The Great Barrier Relief – Inside London's heavy metal and concrete defence act

Waves against the machine

No medals for the wrong decision

Batchelor's position is high pressure: yes, closing the barrier has the potential to save London and her people but getting it wrong would also be a disaster, if of different proportions.

“We’ve got to be certain of what we are doing to minimise the disruption,” Batchelor tells me. “It’s got to be based on the information, and there’s no medals for getting this wrong.”

The Port of London, with offices on the opposite bank, annually contributes £3.4bn to the national economy. Ships passing through the Barrier to the Port of London handle 50 million tonnes of goods, 70 independent wharfs and terminals along 95 miles of water. When the barrier goes up, that lot comes to a halt. That network of other barriers along the Thames would close, too.

If the gates close, Batchelor's team must get on the phone to the Port of London Authority, London Transport, emergency services, local authorities, the Woolwich ferry, plus 36 other floodgates and 400 smaller structures that comprise a flood-defense ring with the barrier including the Dartford Barrier and Tilbury Dock.

Thames Barrier control tower view, photo: Gavin Clarke

View from the bridge: view of the Thames Barrier from inside the control tower

The barrier gets the attention but it couldn't work on its own. “People get confused – they think it’s just the Thames Barrier that’s doing the job – it’s the complete system, it’s like a chain. Take out one of the links and you will have flooding,” Batchelor said.

Any decision to operate the thousands of tonnes of machinery sitting out there in the river is based on an expert reading of incoming data from weather forecasts and situations on the ground. Data read outs are displayed on a bank of flat monitors currently wiggly displaying coloured lines.

Some of the feeds come from five-day ensemble forecasts crunched by Met Office’s supercomputers in Exeter. Ensemble forecasts give you not one but a variety of results based on different factors. Forecasts are run for three days, to give greater detail.

The results are mapped against knowns, such as scheduled sea tides and fluvial flow up the river. Forecasts are supplemented with data from monitors ranging from up in the North Sea to Teddington Weir in West London, the last tidal point on the Thames.

The team sifts for signs of surges mixed with a high tide and low-pressure in the North Sea – the fatal mix of 1953. They look, too, for any excess rain running off land into the river, as occurred in 2014.

Closure is triggered when a combination of high tide forecasts in the North Sea and high-river flows Teddington Weir – 22 miles from here – indicate water levels would exceed 4.87m in central London.

In winter 2014, the barrier closed nine times because of tidal surges and 41 because of high river flow, essentially water running off into the Thames.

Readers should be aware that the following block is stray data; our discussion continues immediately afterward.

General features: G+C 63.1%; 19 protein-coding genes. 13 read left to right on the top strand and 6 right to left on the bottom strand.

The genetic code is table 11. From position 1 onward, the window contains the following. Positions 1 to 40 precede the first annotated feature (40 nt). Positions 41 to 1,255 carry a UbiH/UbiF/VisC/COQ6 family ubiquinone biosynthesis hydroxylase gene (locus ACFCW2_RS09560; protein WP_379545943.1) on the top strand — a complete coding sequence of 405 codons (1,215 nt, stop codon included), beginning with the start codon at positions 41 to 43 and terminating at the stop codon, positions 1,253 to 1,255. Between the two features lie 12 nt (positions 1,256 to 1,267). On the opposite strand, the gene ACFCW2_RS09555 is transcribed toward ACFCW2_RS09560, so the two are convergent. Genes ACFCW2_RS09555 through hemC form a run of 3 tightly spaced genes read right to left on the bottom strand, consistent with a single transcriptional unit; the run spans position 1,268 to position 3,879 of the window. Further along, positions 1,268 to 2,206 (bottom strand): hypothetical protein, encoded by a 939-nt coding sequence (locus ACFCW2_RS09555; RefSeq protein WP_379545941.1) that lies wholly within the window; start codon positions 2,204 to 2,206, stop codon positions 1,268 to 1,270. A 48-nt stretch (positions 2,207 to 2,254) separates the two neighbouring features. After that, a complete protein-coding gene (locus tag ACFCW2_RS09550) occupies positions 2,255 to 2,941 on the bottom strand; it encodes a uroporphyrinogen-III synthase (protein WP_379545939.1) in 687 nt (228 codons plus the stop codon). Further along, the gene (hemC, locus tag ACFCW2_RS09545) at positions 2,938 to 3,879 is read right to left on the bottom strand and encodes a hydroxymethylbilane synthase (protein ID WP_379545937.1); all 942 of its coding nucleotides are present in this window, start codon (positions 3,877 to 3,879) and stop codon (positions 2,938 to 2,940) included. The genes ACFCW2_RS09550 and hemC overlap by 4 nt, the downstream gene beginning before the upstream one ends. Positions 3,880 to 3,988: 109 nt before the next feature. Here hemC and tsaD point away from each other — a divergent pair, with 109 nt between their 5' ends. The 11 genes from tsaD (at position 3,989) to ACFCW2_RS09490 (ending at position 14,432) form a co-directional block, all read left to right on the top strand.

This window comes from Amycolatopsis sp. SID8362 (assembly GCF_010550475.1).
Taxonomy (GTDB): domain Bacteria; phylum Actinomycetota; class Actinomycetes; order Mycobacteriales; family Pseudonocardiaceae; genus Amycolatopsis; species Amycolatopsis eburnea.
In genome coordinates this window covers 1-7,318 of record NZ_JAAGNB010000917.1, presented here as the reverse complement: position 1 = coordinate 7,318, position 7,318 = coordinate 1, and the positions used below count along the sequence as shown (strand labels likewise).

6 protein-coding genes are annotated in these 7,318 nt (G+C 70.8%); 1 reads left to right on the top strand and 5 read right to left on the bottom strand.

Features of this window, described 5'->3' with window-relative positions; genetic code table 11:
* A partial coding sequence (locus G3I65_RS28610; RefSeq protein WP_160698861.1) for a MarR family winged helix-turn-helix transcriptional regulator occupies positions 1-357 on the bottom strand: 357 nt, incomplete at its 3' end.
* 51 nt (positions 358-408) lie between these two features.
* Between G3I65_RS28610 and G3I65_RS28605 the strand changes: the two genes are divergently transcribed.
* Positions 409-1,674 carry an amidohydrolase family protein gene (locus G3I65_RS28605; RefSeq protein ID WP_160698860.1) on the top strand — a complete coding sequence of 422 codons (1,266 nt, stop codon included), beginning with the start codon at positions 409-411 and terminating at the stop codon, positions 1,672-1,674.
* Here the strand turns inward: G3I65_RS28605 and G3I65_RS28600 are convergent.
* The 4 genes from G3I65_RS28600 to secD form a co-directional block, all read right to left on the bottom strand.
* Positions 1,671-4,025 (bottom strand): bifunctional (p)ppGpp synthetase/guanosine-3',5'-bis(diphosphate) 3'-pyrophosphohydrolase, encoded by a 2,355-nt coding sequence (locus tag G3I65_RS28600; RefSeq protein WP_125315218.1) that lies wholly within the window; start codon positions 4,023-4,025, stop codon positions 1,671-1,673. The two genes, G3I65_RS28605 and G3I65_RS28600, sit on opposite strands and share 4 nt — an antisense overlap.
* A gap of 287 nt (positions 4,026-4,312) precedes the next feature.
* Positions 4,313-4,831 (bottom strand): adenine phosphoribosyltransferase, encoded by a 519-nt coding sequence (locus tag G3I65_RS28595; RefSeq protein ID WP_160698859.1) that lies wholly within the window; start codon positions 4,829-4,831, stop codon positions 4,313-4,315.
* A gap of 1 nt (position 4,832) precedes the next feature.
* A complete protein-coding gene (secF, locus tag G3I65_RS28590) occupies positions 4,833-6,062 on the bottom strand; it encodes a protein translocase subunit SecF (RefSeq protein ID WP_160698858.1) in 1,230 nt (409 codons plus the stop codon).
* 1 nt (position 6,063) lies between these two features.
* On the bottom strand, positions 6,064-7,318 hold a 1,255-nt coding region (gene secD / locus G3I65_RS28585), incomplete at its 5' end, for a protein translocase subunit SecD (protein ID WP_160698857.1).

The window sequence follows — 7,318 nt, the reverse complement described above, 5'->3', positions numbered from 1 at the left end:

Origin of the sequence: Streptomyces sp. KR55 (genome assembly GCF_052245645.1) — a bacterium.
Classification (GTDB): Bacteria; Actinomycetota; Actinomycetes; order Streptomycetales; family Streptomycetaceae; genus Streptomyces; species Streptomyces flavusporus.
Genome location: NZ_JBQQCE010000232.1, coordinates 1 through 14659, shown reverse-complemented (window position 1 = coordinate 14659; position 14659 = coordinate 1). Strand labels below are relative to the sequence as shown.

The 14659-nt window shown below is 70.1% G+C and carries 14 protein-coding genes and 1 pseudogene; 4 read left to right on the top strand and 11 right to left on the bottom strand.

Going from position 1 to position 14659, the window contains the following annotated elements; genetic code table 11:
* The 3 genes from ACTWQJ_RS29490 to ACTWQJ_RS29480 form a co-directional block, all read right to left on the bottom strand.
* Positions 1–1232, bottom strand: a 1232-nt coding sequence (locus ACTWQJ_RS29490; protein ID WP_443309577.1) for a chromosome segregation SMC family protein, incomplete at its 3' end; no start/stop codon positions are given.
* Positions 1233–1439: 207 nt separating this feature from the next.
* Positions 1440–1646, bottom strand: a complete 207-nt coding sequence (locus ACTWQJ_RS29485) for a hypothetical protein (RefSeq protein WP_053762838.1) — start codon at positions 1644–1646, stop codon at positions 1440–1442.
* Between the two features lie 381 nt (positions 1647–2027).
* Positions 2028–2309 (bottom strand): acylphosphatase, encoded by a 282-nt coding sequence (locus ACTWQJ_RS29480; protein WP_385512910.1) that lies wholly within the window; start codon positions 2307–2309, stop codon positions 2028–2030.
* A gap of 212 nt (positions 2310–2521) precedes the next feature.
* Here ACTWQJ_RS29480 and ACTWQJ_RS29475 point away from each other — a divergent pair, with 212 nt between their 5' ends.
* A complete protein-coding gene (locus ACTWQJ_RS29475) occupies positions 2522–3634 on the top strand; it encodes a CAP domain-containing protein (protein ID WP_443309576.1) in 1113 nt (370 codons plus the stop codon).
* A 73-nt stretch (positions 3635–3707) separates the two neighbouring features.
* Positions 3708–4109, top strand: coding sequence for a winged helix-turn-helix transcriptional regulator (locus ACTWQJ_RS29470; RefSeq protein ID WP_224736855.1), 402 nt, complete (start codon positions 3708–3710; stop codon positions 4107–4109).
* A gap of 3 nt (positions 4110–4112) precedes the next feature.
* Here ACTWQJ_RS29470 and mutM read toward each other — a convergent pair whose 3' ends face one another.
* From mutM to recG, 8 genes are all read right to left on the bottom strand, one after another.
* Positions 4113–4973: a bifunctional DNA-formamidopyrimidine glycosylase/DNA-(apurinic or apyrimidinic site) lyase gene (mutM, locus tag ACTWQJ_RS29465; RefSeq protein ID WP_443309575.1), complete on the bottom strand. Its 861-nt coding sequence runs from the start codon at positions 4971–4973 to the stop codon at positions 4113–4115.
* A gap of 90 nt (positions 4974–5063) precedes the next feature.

The strategy was to raise the barrier's gates after low tide to stop water coming back upstream from the North Sea and thereby creating an empty reservoir behind the gates. Run off from the land would fill this reservoir so that, rather than hit a wall of tidal inflow from the North Sea, it could be released in a controlled way after the next high tide.

Coming back to the now, Batchelor points to a bulge of coloured lines on one screen: it represents a tidal surge as recorded by various tidal markers at different points along the North East coast.

Things are quiet today but in Winter 2014 it was different: 38 cubic metres of water a second were flowing over that Teddington tidal outpost. The weekend before my trip was wet, 100 cubic metres a second. January to March 2014 hit 535 cubic metres per second, although history records even bigger numbers, up to 800 in 1894. However, these lasted for just a few days.

Directly opposite us on this bridge are the systems responsible for the remote control of those gates down in the river. When it unofficially opened in 1982, the operations centre resembled the control room of a power station that used levers and knobs and was full of dials.

Instructions to the barriers gates were sent via thousands of relays. The only computers were a VAX machine running PDP-11 code for forecasting, and a Commodore Pet with a five-and-a-quarter-inch floppy drive that ran planned maintenance.

The Bakelite and white-coat era systems were phased out in the 1990s, for the first PC-based systems controlled via custom keyboards.

Today, it’s Windows 7 PCs and Windows Server 2008 R2 systems that talk to the industrial plan on the barrier's piers to raise and lower the gates. The network and servers are mirrored and a RAID 6 blade server with several terabytes of storage records every piece of data generated.

These computers control a system of moving gates that are unique.

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